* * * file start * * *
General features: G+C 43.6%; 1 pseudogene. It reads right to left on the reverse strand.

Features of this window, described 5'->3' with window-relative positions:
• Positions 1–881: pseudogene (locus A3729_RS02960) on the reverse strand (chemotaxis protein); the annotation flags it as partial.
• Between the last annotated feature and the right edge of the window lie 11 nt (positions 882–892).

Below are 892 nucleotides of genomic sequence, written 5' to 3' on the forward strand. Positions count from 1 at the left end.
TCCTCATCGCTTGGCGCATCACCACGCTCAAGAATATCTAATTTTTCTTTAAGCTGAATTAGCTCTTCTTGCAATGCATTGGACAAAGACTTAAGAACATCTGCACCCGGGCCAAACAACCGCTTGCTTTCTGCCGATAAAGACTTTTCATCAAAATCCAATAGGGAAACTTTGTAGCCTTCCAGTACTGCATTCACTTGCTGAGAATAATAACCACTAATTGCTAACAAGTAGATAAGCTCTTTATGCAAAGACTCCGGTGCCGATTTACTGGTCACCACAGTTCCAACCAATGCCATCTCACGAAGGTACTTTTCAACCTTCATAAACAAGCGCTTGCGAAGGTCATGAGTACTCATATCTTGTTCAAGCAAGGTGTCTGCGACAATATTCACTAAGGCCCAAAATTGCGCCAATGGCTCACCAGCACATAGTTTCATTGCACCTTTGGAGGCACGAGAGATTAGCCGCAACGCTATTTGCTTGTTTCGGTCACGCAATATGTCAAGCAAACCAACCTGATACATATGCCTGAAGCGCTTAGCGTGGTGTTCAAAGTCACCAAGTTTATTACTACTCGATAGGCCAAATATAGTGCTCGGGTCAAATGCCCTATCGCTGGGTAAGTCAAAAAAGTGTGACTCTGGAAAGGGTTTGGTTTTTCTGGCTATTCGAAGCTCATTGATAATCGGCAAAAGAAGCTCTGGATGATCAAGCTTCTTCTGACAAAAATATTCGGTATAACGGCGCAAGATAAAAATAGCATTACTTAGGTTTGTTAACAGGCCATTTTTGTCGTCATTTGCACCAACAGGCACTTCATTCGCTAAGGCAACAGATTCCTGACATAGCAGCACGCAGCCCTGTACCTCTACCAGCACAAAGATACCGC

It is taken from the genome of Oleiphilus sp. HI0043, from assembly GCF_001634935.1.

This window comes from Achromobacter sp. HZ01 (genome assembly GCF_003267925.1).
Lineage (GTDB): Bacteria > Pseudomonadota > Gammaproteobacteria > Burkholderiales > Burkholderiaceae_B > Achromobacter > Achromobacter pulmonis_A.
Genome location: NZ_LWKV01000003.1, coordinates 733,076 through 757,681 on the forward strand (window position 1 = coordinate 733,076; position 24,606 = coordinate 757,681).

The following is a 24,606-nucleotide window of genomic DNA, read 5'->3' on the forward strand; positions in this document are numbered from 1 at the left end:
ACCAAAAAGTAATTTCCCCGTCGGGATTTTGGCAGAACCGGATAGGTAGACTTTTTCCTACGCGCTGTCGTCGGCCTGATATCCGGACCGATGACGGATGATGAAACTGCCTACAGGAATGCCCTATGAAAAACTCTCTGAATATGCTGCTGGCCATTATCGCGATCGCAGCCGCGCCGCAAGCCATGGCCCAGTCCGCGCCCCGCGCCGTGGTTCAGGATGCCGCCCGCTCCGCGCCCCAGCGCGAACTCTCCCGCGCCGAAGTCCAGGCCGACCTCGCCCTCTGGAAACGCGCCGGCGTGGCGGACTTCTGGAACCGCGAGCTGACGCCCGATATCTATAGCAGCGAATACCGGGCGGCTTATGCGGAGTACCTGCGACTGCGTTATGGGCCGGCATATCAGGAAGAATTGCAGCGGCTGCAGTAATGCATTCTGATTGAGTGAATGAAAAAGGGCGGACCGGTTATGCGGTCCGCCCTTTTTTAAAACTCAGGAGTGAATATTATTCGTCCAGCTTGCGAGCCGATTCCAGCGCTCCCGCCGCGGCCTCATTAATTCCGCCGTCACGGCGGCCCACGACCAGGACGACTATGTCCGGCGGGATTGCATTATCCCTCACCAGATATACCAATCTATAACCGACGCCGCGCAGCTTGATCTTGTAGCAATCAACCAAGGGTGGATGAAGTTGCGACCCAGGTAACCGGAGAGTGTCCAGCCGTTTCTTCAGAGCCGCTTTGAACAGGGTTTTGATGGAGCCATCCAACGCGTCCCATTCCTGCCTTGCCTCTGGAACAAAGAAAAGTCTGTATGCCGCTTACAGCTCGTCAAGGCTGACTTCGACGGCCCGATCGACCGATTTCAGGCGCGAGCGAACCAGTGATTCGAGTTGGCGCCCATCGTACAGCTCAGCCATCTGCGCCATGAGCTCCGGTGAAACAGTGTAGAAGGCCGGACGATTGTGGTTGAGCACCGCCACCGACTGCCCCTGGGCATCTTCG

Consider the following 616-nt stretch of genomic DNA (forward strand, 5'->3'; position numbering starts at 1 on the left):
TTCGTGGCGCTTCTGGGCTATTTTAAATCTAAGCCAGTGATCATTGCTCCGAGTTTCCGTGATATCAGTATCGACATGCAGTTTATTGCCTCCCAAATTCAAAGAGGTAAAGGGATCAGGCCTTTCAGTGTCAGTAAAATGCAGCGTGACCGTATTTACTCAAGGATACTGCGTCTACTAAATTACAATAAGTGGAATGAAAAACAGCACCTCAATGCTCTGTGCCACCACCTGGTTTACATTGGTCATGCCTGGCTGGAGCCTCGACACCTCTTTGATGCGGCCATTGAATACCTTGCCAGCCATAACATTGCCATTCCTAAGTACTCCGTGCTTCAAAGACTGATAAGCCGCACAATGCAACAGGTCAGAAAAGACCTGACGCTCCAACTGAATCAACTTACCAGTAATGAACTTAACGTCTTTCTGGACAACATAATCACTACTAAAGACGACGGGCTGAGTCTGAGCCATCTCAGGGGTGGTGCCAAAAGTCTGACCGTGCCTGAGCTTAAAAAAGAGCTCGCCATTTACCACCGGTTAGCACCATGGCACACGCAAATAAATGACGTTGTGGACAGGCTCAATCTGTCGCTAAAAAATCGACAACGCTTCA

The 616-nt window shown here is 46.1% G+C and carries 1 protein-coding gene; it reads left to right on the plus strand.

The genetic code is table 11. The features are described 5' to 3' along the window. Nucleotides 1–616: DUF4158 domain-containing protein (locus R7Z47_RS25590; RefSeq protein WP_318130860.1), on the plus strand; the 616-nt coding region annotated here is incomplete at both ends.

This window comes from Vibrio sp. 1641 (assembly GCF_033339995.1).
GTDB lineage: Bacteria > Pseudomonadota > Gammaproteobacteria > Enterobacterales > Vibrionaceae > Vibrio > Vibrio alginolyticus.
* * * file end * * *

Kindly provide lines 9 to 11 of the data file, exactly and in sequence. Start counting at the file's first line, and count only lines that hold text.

Lineage (GTDB): Bacteria > Pseudomonadota > Gammaproteobacteria > Burkholderiales > Burkholderiaceae_B > Achromobacter > Achromobacter pulmonis_A.
Genome location: NZ_LWKV01000003.1, coordinates 733,076 through 757,681 on the forward strand (window position 1 = coordinate 733,076; position 24,606 = coordinate 757,681).

The following is a 24,606-nucleotide window of genomic DNA, read 5'->3' on the forward strand; positions in this document are numbered from 1 at the left end: